The Four Horsemen of Deals Dead
My wife likes to joke that all I do for my job is talk to people. "I hear you in there yucking it up all day..." So maybe there is always an element of the truth in jest, but an aspect of these conversations that she does not take into consideration is the near-constant battle I fight fending deals from The Four Horsemen; Delay, Indecision, Unfounded Expertise and The Unreasonable Pursuit of Perfection. When these vigilantes appear over the horizon of any real estate transaction, having a powerful defense can turn them away and save even the most vulnerable purchase or refinance.
The enemies of our real estate transactions can be real persons; buyers, sellers, family members, agents, lenders, underwriters, appraisers --- you name it. But also, and more often, the real villains can be the thoughts and actions (or inactions) of those same parties. When this is the case, I have observed over my career that the destructive forces loosely fall into four categories:
There it is in black and white, written into our contracts: "Time is of the essence..." Delay, intentional or head-in-the-clouds inadvertent, is a huge risk to all real estate transactions. Providing necessary documents or signatures a day (or a week...) late may seem like no big deal at the time, but the real estate clock is always ticking. In a sales capacity, we walk a fine line. Trust us, we don't want to be pushy. But you know what we want even less than being a backbreaker? The conversation about the additional costs incurred due to the seemingly innocuous delay you introduced when you thought you had all the time in the world. Oh, and those dates written into your contract? The ones by which you must perform? You may have gotten lucky before and you may get lucky again, but know that eventually your roulette game of missing contractual dates will land upon a counterparty reaper who will cut you no slack. And when the bell tolls that time, it will toll for thee.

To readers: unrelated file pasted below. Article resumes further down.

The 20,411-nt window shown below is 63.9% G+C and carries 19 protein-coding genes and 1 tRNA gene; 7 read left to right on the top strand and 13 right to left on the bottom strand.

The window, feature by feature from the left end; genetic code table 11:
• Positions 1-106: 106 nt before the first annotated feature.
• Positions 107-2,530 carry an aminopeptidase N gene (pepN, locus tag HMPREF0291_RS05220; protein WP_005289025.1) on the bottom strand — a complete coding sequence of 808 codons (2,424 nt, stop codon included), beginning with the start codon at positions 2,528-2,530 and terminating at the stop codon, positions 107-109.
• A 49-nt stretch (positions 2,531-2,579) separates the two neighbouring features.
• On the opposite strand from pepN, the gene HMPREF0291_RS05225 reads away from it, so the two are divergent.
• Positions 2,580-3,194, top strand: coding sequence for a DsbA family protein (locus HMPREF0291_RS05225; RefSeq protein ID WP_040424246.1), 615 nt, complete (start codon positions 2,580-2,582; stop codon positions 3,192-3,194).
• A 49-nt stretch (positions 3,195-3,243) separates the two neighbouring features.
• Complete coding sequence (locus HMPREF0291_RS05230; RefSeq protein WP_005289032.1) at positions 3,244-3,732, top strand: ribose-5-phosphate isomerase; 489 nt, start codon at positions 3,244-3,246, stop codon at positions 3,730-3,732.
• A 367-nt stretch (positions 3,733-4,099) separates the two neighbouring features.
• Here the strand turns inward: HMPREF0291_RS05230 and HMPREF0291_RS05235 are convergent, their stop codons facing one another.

Teddy Roosevelt famously said, "In any moment of decision, the best thing you can do is the right thing. The next best thing is the wrong thing. And the worst thing you can do is nothing." I would agree that when you engage in the serious business of real estate buying, selling or refinancing, you should do so with a firm understanding that you WILL be required to make important decisions. Yes, you can entrust your agents to help, but you cannot stay on the white picket fence forever. A trait I've noticed among my most successful clients? Resolve. When decisions are made, they are made AND done. Progress can then be made from that point. But to not decide, you must delay and if you do, you will hear the hooves of the Horsemen just the same.